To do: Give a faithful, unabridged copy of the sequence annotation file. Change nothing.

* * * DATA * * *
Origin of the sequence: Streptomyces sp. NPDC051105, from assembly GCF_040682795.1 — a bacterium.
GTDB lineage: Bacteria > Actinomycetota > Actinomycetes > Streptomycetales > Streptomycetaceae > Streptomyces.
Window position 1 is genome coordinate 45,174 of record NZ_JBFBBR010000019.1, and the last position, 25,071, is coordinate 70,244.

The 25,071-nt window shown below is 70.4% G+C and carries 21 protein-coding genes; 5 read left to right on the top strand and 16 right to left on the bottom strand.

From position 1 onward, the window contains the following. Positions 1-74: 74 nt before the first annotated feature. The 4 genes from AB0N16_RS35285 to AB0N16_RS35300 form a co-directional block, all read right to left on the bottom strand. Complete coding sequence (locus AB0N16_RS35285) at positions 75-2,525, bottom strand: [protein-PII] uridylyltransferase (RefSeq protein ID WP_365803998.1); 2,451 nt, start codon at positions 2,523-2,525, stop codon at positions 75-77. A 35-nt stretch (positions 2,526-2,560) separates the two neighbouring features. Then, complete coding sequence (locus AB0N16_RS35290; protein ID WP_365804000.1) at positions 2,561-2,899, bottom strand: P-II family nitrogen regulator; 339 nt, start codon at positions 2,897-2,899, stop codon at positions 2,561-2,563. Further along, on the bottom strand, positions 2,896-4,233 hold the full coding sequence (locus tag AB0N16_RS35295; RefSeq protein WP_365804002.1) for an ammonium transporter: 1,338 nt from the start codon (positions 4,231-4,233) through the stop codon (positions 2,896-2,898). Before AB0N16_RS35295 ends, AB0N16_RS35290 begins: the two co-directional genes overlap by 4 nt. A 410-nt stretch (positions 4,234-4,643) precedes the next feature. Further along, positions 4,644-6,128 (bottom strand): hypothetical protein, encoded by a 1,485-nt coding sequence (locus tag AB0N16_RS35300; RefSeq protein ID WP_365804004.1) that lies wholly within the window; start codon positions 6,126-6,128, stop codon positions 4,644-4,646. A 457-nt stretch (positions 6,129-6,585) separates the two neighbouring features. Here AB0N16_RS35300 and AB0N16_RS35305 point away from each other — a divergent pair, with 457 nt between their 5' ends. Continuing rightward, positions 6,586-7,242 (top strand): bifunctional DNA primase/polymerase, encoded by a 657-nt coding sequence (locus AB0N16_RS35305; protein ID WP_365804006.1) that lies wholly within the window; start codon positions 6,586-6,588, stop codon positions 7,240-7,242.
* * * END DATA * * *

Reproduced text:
Origin of the sequence: Streptomyces sp. NPDC051105, from assembly GCF_040682795.1 — a bacterium.
GTDB lineage: Bacteria > Actinomycetota > Actinomycetes > Streptomycetales > Streptomycetaceae > Streptomyces.
Window position 1 is genome coordinate 45,174 of record NZ_JBFBBR010000019.1, and the last position, 25,071, is coordinate 70,244.

The 25,071-nt window shown below is 70.4% G+C and carries 21 protein-coding genes; 5 read left to right on the top strand and 16 right to left on the bottom strand.

From position 1 onward, the window contains the following. Positions 1-74: 74 nt before the first annotated feature. The 4 genes from AB0N16_RS35285 to AB0N16_RS35300 form a co-directional block, all read right to left on the bottom strand. Complete coding sequence (locus AB0N16_RS35285) at positions 75-2,525, bottom strand: [protein-PII] uridylyltransferase (RefSeq protein ID WP_365803998.1); 2,451 nt, start codon at positions 2,523-2,525, stop codon at positions 75-77. A 35-nt stretch (positions 2,526-2,560) separates the two neighbouring features. Then, complete coding sequence (locus AB0N16_RS35290; protein ID WP_365804000.1) at positions 2,561-2,899, bottom strand: P-II family nitrogen regulator; 339 nt, start codon at positions 2,897-2,899, stop codon at positions 2,561-2,563. Further along, on the bottom strand, positions 2,896-4,233 hold the full coding sequence (locus tag AB0N16_RS35295; RefSeq protein WP_365804002.1) for an ammonium transporter: 1,338 nt from the start codon (positions 4,231-4,233) through the stop codon (positions 2,896-2,898). Before AB0N16_RS35295 ends, AB0N16_RS35290 begins: the two co-directional genes overlap by 4 nt. A 410-nt stretch (positions 4,234-4,643) precedes the next feature. Further along, positions 4,644-6,128 (bottom strand): hypothetical protein, encoded by a 1,485-nt coding sequence (locus tag AB0N16_RS35300; RefSeq protein ID WP_365804004.1) that lies wholly within the window; start codon positions 6,126-6,128, stop codon positions 4,644-4,646. A 457-nt stretch (positions 6,129-6,585) separates the two neighbouring features. Here AB0N16_RS35300 and AB0N16_RS35305 point away from each other — a divergent pair, with 457 nt between their 5' ends. Continuing rightward, positions 6,586-7,242 (top strand): bifunctional DNA primase/polymerase, encoded by a 657-nt coding sequence (locus AB0N16_RS35305; protein ID WP_365804006.1) that lies wholly within the window; start codon positions 6,586-6,588, stop codon positions 7,240-7,242.